Down and out: How demutualization impacts whole life dividends

January 20, 2023

In late March 2021, Constellation Insurance Holdings, a New York holding company, announced that it had cut a $1 billion deal to acquire Ohio National, then a 112-year-old insurance mutual company. As a result of the acquisition, Ohio National would demutualize—meaning that existing policyholders were paid for their ownership stake. Ohio National would then become a stock company owned by shareholders.

This got me thinking about Ohio National’s whole life policy dividends. How does demutualization impact dividends?

Determined to find answers, I identified a few other carriers that had demutuatlized within the past 30 years—specifically AXA/Equitable (1997), MetLife (2000) and John Hancock (2000). As you might have imagined, demutualization is not encouraging for policyholders that rely on dividends.

Comparing dividend rates

Let’s look at John Hancock’s whole life dividends before and after demutualiziation. Before 2000, the carrier was paying a robust 8.25%. Fast forward to today, and the dividend is a measly 4.35%. Now I’ll admit, all dividend rates have declined over the years, regardless of whether the carrier is owned by policyholders or shareholders. But you can’t ignore that mutual companies are paying materially more than stock companies. Just take a look at the table below and you’ll see how the stock companies (Equitable/AXA, MetLife, John Hancock and Penn Mutual) compare to Mass Mutual, Penn Mutual and Lafayette Life. Here you notice that dividend rates of demutualized companies have decreased at a faster rate than mutual carriers.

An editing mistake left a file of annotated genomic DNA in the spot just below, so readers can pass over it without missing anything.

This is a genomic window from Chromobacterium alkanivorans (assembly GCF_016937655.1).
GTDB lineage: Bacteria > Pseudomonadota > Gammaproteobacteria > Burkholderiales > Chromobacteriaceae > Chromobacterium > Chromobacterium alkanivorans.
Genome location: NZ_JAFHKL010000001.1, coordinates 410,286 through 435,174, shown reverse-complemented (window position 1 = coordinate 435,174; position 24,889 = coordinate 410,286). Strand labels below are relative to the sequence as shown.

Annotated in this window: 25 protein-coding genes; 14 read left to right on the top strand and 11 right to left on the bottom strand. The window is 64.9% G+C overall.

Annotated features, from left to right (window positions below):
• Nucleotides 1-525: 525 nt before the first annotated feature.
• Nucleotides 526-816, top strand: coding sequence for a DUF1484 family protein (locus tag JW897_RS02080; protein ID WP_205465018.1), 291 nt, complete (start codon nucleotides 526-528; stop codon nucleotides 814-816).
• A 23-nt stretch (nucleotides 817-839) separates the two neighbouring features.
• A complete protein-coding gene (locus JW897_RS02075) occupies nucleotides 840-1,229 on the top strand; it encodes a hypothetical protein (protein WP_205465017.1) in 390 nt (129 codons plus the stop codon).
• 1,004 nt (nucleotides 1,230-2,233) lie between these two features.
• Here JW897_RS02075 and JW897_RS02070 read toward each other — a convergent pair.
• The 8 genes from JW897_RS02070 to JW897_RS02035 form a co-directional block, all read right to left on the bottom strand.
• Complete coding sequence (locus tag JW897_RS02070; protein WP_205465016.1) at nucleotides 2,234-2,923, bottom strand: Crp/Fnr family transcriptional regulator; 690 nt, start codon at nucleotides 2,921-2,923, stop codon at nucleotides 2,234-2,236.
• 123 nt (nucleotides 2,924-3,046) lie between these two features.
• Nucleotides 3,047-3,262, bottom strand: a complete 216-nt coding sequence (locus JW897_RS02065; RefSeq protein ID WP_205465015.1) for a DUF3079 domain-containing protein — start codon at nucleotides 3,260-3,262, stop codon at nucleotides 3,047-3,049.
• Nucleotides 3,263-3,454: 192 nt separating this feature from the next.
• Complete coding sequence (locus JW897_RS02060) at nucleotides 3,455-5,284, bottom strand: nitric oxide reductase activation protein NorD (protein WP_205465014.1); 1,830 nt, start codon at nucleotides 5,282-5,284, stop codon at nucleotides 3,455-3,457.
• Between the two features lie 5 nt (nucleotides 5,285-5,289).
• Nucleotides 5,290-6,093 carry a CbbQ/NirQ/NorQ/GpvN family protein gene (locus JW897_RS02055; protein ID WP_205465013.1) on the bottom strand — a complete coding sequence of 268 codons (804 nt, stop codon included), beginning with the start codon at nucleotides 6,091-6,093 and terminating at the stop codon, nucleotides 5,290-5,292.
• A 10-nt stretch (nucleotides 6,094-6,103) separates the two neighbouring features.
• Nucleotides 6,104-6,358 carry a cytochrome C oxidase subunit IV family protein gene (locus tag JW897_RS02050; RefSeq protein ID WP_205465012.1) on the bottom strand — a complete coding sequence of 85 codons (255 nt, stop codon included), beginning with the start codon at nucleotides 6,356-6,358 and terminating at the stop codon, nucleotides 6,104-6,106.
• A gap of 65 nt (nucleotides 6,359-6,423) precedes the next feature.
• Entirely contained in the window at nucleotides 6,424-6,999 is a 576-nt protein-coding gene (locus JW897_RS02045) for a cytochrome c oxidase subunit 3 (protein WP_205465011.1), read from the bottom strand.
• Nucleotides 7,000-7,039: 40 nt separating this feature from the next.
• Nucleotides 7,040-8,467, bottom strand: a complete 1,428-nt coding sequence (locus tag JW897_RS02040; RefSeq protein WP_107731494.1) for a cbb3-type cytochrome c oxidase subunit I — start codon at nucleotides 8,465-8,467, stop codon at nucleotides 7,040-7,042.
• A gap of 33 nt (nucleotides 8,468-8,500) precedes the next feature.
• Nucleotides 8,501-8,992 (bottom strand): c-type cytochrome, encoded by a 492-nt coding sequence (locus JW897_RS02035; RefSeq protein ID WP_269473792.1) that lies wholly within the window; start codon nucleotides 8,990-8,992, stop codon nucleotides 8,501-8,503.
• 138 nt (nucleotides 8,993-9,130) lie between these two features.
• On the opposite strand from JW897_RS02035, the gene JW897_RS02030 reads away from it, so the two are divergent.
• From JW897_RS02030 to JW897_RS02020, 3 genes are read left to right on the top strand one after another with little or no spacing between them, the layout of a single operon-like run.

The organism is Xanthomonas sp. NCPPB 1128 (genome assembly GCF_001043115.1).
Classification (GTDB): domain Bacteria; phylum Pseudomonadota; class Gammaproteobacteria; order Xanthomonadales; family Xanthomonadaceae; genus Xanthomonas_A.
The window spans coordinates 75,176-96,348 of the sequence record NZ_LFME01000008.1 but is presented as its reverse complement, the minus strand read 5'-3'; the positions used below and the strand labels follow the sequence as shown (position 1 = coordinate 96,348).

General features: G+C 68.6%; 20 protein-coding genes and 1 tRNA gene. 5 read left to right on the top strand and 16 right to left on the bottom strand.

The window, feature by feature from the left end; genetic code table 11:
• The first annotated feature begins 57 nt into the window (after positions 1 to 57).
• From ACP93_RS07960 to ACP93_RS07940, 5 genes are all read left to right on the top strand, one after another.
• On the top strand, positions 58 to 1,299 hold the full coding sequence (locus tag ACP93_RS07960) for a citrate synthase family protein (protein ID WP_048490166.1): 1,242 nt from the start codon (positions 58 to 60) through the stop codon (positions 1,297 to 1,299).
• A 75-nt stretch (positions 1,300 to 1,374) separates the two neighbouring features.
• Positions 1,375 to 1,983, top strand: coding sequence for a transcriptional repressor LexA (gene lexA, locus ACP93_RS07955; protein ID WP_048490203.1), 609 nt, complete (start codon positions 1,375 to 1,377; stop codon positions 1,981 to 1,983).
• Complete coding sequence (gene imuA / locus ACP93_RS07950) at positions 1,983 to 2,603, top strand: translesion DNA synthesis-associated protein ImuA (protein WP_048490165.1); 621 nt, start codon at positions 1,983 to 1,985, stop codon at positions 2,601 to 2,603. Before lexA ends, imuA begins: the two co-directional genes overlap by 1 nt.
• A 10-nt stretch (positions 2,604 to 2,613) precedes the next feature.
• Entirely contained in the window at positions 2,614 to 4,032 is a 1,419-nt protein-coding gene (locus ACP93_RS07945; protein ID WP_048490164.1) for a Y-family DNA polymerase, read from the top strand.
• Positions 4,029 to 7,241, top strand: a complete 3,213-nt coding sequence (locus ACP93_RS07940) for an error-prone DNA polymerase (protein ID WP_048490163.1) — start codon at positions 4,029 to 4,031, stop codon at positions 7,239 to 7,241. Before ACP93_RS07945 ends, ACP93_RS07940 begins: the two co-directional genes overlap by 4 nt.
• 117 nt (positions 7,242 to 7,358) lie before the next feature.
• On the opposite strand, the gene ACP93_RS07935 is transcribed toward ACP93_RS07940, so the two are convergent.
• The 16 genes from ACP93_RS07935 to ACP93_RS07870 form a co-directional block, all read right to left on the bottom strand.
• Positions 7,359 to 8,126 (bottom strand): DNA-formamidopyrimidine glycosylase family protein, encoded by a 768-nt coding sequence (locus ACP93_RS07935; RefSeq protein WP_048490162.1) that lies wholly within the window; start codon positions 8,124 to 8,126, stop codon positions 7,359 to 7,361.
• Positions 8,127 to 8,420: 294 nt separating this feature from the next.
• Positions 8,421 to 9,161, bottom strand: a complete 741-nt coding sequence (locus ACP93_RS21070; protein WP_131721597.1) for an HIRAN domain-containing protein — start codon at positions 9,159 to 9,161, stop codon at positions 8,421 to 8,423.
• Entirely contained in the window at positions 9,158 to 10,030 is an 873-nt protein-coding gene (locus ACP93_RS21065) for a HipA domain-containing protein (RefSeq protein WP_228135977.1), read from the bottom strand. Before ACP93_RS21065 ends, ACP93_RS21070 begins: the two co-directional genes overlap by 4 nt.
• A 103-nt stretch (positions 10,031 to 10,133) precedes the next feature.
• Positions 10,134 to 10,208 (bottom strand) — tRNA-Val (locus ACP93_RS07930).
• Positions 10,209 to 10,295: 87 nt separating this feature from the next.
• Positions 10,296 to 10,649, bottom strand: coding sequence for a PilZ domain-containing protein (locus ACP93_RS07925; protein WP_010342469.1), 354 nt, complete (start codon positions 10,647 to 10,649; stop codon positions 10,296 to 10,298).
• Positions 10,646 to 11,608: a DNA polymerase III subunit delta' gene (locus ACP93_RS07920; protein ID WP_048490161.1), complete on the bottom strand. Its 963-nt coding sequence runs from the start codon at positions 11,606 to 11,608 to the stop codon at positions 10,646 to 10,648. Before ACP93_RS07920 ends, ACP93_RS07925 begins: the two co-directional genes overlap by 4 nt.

Blog: Impact of demutualization on whole life dividends

Why is this? Stock companies have to answer to Wall Street, while mutual companies are owned by those who own policies. Mutual companies can have longer investment horizons; stock companies are worried about next quarter’s earnings call.

What’s an advisor to do?

The next question is: What can you do as an advisor to help create better outcomes for clients? If you’re a fan of whole life, it’s imperative to compare current and historical dividend rates paid by stock companies versus those paid by mutual companies. Do your due diligence and consider other types of life insurance products that offer flexibility, growth potential and transparency, such as indexed universal life (IUL). For clients in good health who are looking for accumulation, tax advantaged income and/or death benefit, it may make sense to do a 1035 from a whole life policy to IUL.

You don’t have to figure it out on your own. You can rely on the Peak Pro team to dig into the case and provide the level of expertise and support you won’t find elsewhere. Give us a call at 866.866.7050 ext. 2, or email me directly at Let’s do better for your clients.